Water and energy issues are increasingly intertwined.
To understand energy issues, we must also understand water issues.
We want to turn your attention to David L. Feldman, just for a while, so that we can see the world in a different light. We will enter water world. We gain a new appreciation how the world works. Reading his book, I am now able to see how water forms the basis for all complex processes on our planet. Water emerges as one of the most critical issues for energy industry. David is predicting some of the key trends currently effecting us, his predictions aren’t rock-solid, but point us in the right direction. The poignant fact is that water issues could undermine further economic development of the West, particularily when it comes to droughts which in turn impacts on agricultural production.
The main point David makes is that energy, agriculture and water issues are all interconnected, although energy and water are probably the key components effecting agricultural production. I pointed that out in another article I have made on water issues and energy.
1. Water, energy and agriculture form a virtuous cycle, one affects the other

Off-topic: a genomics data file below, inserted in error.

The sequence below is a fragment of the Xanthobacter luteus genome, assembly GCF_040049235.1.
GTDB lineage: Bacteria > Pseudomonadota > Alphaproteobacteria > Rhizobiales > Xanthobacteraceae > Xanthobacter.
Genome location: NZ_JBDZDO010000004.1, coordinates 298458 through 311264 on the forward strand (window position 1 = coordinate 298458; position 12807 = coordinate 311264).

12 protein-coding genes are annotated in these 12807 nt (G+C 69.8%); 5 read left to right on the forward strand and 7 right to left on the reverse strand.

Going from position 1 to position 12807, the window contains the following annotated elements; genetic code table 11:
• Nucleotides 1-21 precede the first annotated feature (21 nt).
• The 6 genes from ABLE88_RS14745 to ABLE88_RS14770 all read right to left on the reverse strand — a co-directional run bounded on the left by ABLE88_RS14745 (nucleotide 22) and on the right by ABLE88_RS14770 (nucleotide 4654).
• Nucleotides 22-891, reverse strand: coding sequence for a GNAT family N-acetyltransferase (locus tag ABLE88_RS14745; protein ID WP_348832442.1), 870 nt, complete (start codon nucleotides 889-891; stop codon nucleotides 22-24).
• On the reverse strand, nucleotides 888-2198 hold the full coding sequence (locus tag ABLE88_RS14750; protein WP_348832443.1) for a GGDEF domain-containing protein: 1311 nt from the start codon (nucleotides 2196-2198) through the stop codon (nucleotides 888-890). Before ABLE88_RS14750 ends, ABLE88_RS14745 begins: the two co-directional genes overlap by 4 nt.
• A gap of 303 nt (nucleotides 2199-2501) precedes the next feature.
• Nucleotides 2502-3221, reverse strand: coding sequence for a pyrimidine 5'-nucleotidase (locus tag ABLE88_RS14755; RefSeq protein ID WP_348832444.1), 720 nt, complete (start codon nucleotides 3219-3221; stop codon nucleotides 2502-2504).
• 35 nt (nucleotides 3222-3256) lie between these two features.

Water issues are not just a regional problem, they are a global problem because of population growth. As demand for water grows in sub-Saharan Africa because of population growth, as economic development spurs on, and as our climate becomes more volatile, we will likely feel its impact. Not addressing water issues on a global level leads to more refugees leaving these impoverished African nations. So water issues effect agricultural production levels, and this in turn determines what is the potential for social development in that region. Energy poverty and a lack of liquidity means that it is difficult for these societies to divert water from one region to another. As a consequence, there are regional hotspots where conflict is likel to arise.
2. Regional conflicts stemming from water supply issues
In the future, we will likely see state conflict related to water issues. Sudan and Egypt find themselves in a partnership of sorts, in terms of water availability. The Nile river springs forth from the Ethiopian highlands. Water levels vary greatly from season on to season, impacting agricultural production in Egypt. It is important to keep in mind that Egypt is one of the largest population centers in all of Africa.
Water issues are expected to heaten up in California too, where ground water dries up and plans are in the making to import more water from Western Canada. This brings us back to the criticality of energy issues. It requires enormous amounts of energy to transport water from Western Canada down to the metropolitan centers in California.
Feldman, D 2017, Water Politics, Polity Press, Cambridge.
Many thanks for the shared interest in the energy world!